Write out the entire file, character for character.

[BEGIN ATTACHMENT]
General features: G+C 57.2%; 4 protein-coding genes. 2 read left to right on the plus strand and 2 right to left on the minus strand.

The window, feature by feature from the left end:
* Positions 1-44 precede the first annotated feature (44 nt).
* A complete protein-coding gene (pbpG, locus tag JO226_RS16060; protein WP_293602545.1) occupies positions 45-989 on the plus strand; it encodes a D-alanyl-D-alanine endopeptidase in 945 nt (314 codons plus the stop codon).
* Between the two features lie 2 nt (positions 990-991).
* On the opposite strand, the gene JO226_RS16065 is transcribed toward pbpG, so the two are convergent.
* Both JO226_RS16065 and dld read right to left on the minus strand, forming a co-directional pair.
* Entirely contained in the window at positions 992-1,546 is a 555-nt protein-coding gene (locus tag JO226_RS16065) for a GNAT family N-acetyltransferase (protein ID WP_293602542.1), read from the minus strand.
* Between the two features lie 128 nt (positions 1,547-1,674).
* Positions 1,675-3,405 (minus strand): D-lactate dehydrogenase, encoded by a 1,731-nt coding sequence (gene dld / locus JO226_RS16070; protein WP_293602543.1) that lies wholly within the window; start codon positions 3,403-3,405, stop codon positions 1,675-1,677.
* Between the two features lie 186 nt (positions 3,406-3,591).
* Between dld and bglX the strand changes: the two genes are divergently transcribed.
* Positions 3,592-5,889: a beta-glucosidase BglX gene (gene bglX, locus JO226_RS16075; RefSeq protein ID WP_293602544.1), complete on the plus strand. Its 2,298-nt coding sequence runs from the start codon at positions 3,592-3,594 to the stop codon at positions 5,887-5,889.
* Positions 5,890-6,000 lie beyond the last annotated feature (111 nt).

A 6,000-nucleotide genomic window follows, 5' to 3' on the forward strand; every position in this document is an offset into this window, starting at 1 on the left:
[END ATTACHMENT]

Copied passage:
General features: G+C 57.2%; 4 protein-coding genes. 2 read left to right on the plus strand and 2 right to left on the minus strand.

The window, feature by feature from the left end:
* Positions 1-44 precede the first annotated feature (44 nt).
* A complete protein-coding gene (pbpG, locus tag JO226_RS16060; protein WP_293602545.1) occupies positions 45-989 on the plus strand; it encodes a D-alanyl-D-alanine endopeptidase in 945 nt (314 codons plus the stop codon).
* Between the two features lie 2 nt (positions 990-991).
* On the opposite strand, the gene JO226_RS16065 is transcribed toward pbpG, so the two are convergent.
* Both JO226_RS16065 and dld read right to left on the minus strand, forming a co-directional pair.
* Entirely contained in the window at positions 992-1,546 is a 555-nt protein-coding gene (locus tag JO226_RS16065) for a GNAT family N-acetyltransferase (protein ID WP_293602542.1), read from the minus strand.
* Between the two features lie 128 nt (positions 1,547-1,674).
* Positions 1,675-3,405 (minus strand): D-lactate dehydrogenase, encoded by a 1,731-nt coding sequence (gene dld / locus JO226_RS16070; protein WP_293602543.1) that lies wholly within the window; start codon positions 3,403-3,405, stop codon positions 1,675-1,677.
* Between the two features lie 186 nt (positions 3,406-3,591).
* Between dld and bglX the strand changes: the two genes are divergently transcribed.
* Positions 3,592-5,889: a beta-glucosidase BglX gene (gene bglX, locus JO226_RS16075; RefSeq protein ID WP_293602544.1), complete on the plus strand. Its 2,298-nt coding sequence runs from the start codon at positions 3,592-3,594 to the stop codon at positions 5,887-5,889.
* Positions 5,890-6,000 lie beyond the last annotated feature (111 nt).

A 6,000-nucleotide genomic window follows, 5' to 3' on the forward strand; every position in this document is an offset into this window, starting at 1 on the left: